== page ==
The asteroid, known as 7335 (1989 JA), will be around 2.5 million miles or 4 million kilometers from Earth. This distance is almost 10 times the average distance between Earth and the moon.
Although so far it is not predicted to hit Earth, NASA has classified the asteroid as ‘potentially hazardous’ which means it could cause major damage if its orbit changes and hits Earth.
Arrival 7335 (1989 JA) is the closest to Earth. This condition is said to be happening again in the next 200 years.
According to NASA, 7335 (1989 JA) is the largest asteroid to make a close approach to Earth this year. Asteroid 7335 (1989 JA) orbits the Sun every 2.35 years.
Scientists estimate the asteroid is moving at about 47,200 mph (76,000 km/h) or 20 times faster than a bullet.
The space rock won’t make a flyby or fly closer to Earth again until June 23, 2055. During that time, the asreriod will be about 70 times the distance between Earth and the moon.
This asteroid is one of at least 29,000 near-Earth objects (NEOs) that NASA tracks every year. NEO refers to any astronomical object that passes within about 30 million miles (48 million km) of Earth’s orbit, according to NASA.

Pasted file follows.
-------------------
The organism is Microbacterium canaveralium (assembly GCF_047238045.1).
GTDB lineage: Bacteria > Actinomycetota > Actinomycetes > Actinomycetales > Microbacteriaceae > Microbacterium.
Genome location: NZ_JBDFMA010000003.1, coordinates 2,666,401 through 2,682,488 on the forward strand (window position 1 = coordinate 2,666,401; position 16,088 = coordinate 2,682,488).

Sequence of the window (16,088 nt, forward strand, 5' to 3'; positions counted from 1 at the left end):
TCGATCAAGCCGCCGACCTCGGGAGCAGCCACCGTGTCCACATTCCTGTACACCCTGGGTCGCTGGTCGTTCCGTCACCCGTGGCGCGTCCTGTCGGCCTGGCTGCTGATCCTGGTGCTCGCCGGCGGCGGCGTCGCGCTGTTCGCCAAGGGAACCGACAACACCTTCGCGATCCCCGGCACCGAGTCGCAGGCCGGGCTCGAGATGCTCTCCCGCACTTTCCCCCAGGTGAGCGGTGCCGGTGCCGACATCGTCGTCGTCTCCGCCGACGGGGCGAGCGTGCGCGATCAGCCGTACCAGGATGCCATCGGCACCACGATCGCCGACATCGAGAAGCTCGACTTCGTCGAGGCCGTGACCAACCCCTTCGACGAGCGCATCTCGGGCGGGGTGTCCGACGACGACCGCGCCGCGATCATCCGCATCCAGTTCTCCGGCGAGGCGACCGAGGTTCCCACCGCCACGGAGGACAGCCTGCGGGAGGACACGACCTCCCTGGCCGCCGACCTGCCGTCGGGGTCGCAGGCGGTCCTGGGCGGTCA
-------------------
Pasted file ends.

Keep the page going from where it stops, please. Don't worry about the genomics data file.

Meanwhile, the best time to see asteroid 7335 (1989 JA) through a telescope is two nights before its close pass to Earth, when the space rock is reflecting sunlight more efficiently.
On May 25, 2022, asteroid 7335 will appear brighter and still at an observable altitude above the southern horizon.
Live Science says most of these objects are very small while 7335 (1989 JA) is larger than about 99 percent of the NEOs NASA is following.
Asteroid 7335 (1989 JA) also belongs to a class of asteroids called Apollo. There are about 15 thousand such asteroids.
Earthsky reported, in 2013, a large asteroid called Chelyabinsk entered Earth’s atmosphere and shattered windows in six cities in Russia.
NASA is monitoring NEO closely, and recently launched a mission to test whether a potentially dangerous asteroid could someday be deflected off course to prevent a collision with Earth.
In November 2021, NASA launched a spacecraft called the Double Asteroid Redirection Test (DART), which will collide head-on with the 525-foot-wide (160-meter) asteroid Dimorphos in the fall of 2022.
The collision will not destroy the asteroid, but may slightly change its orbital path.